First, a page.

Day 1, the first day, a bitterly cold Lancastrian morning, a meeting over coffee took place to get the day started. Andy Smith and I unpacked my ten minute performance as performed at the first DRUNKEN NIGHTS III. A performance established as panic, panic due to the capitalist world, my journey back home, back home to its dirty nightclubs.
A list, a poetic list took place.
‘Hello I’m Rob Gregson, I fear routine and often find myself questioning what does it all mean, iPods, iPhones and self-service checkouts. Skype, the hype and online discounts…’
‘Apple macs, clothes racks, sunglasses worn indoors; Laptops, flash mobs and embarrassing bodies on channel 4’
Day 1 enabled me to get a clear picture on how to develop my show through a clear structure. Keep things open ended and work with its contradictions.
How well the first day has opened up my piece for development! Tomorrow I shall be meeting with Chris and Sheena. Another brew will take place somewhere I’m sure.
Day 2 began, quite similarly to Day 1. A meeting over coffee took place, slightly early however. I arrived early to think over Day 1 and its progress and to keep writing the poetic rant list. Andy was there early also, so what more than to just talk. Stories of driving instructors’ lives took place, where they (driving instructors) sit in very close proximity studying clients and then their client leaving again, a life of constant detachment.
And a story about my parents’ children’s entertainment company ‘Absolutely Barmy Children’s Entertainment’ took place. From as early as I can remember my stage name was Rascally Robert, a timid young child who would attend other children’s birthday parties to hand out sweets. My father’s stage name was ‘Mr Crackpot’ oh the 90s… A world when crack and pot didn’t have to necessarily mean narcotics.
ANYWAY, I’ll have a pint, where does it go? We have spoken about the piece structurally as a journey up the mountain and back down. But where back down to? Of course, back down to the pub, the present situation, at the Wagon and Horses in Lancaster and at the George Tavern in London.
So Day 2 sees the structure mapped out with its preferable routes and altitudes. A certain question arises, ‘What is the relevance in Paul Heaton?’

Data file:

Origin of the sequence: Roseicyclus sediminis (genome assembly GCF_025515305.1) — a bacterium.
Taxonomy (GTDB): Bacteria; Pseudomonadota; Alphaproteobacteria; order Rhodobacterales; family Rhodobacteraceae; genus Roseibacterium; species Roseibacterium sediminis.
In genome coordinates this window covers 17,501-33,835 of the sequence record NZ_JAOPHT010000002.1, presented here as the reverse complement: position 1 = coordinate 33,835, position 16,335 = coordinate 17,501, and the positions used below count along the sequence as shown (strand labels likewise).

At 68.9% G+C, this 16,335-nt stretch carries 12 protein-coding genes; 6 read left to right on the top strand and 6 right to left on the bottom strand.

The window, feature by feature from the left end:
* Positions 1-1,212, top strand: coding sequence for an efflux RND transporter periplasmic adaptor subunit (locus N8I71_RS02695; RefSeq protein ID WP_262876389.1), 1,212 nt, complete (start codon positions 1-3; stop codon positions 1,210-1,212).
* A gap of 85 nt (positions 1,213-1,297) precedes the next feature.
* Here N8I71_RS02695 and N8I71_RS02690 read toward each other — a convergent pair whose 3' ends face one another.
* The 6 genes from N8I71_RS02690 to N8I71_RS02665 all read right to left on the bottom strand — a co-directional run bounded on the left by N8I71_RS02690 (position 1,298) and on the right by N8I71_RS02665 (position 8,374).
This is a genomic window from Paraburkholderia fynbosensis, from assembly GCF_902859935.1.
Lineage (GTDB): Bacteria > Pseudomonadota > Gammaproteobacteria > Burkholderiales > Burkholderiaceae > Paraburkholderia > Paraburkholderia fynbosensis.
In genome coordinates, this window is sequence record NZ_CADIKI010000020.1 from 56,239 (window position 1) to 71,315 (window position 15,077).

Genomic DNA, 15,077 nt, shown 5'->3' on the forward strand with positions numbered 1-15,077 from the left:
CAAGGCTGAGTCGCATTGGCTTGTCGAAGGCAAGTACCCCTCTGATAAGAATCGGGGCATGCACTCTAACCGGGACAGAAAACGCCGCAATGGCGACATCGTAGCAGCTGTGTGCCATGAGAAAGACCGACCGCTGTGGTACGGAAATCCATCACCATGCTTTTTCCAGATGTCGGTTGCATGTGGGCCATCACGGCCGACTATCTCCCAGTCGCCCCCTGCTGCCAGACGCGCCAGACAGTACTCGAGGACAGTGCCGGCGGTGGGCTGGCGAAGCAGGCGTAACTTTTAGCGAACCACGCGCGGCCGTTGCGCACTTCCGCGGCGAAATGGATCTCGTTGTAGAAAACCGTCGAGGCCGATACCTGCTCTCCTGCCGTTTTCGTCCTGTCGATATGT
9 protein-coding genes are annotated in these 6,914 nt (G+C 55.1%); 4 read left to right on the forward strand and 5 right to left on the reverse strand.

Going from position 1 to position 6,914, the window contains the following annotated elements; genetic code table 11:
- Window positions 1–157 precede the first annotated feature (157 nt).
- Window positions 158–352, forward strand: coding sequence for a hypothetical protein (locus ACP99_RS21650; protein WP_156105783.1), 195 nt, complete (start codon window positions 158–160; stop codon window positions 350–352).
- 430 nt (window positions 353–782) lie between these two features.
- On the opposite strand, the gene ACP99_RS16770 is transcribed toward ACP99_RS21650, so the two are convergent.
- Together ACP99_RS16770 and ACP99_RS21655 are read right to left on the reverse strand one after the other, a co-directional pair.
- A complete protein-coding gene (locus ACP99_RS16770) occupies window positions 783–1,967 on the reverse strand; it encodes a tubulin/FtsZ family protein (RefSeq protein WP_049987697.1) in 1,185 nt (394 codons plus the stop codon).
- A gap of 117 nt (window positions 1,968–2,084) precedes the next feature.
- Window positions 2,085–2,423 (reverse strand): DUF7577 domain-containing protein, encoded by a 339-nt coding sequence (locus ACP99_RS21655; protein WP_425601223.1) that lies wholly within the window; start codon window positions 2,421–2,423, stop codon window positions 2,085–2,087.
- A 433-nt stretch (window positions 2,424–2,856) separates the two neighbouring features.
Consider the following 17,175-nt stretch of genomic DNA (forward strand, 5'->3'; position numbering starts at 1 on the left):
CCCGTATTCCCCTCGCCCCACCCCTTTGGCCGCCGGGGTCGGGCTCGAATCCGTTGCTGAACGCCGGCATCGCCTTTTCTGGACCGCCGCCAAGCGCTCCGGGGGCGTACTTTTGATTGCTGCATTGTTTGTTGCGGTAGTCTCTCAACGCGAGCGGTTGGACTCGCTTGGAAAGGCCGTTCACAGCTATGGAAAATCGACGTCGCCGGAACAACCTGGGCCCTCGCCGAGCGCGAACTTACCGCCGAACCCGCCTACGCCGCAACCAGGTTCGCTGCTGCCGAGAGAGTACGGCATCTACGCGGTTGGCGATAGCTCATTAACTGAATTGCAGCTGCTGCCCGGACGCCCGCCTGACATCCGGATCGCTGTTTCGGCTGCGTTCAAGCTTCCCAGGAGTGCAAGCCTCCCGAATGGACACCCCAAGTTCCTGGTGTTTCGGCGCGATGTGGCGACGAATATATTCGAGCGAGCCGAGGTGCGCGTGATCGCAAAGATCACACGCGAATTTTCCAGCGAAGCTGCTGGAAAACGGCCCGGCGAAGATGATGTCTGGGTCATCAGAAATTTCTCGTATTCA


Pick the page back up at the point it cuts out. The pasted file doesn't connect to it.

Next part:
Good question, previously in I’ll have a pint, Paul Heaton in its ten minute context is a mixture of the two stories from south to north and in the end of the piece it is revealed that my words weren’t necessarily my own but a mixture between myself and Paul. But does that need to stay?
We establish that a ‘tadah’ moment might be a bit cheap, a bit cheap considering its layers of the piece. The layers of capitalism, panic and something so bitter sweet, arriving some place, and it’s full of hooligans drinking cans of Carling.
Day 2, a very productive day, a day where the whole piece has been mapped out and it’s down to me to build on its content. Some homework is to be done for day 3.
A script has been made; it is time to rehearse…
I meet with Chris and Sheena and read them through the script and feedback is given. Some more repetitions needed, in some places. One thing they both say, something quite controversial in the absence of Andy on the Day 3.
They like the Paul Heaton Clip! It was a nice moment for the audience.
It is time for me to think and to keep rehearsing. I take a break and go to central campus of Lancaster University. I arrive at a burrito stand and ask a member of staff ‘I would like the spicy one please’ I am then advised that I should take a couple of tissues as I will most definitely need them in the aftermath of this chilli consumption. Ouch, I arrive back to the rehearsal room, mouth on fire. Luckily Chris and Sheena offer me some ice cream to bring me back down to temperature.
Day 3, a productive day script wise, tomorrow is the finale!
Day 4 (Final day)
Day 4, the day where I perform my material to both Andy and Drunken Chorus, I met Andy and of course we get a brew. I then inform him of the Paul Heaton clip and the feedback given by Drunken Chorus. Andy is preparing for battle, he is aware of the feedback conflict. Only one thing for it, I’ll perform and all mayhem will be unleashed!
I perform with all costume and props barring the pint of beer. Bit early to be drinking from a keg at 10:30 am…
Performing back on the final day is vital for my development as it pushes me in the right direction for the performances in March.
Then feedback is given, I am awaiting this conflict, this battle about the clip and then quite instantly it is resolved. Drunken Chorus and Andy both agree that the clip isn’t needed; especially now I have performed it in its developed stage. I will just need to refigure some repetitions. Great!
A fantastic week with some wonderful people, it was great to have a discussion at the end about my piece. It is, in its developed stage much more layered, less about Paul Heaton. More about a timid Rascally Robert stood on a mountain, a comment on the ridiculous capitalist world that I struggle to be in. That a lot of us struggle to be in really, next time you go shopping try your best not to panic when offers are shouting at you ‘BUY ME, BUY ME!’
Honestly I don’t believe you if you don’t panic in these situations, we all need a moment of solitude and an escape. So I urge you all to go and walk a mountain and to go to the pub and have the perfect pint. Nothing is better.
Until you arrive there and the pub smells of piss, and there is a coffee shop on top of the mountain…
Thank you Drunken Chorus, thank you Andy Smith and thank you LICA,
See you all in Lancaster and London in March!
Rob Gregson x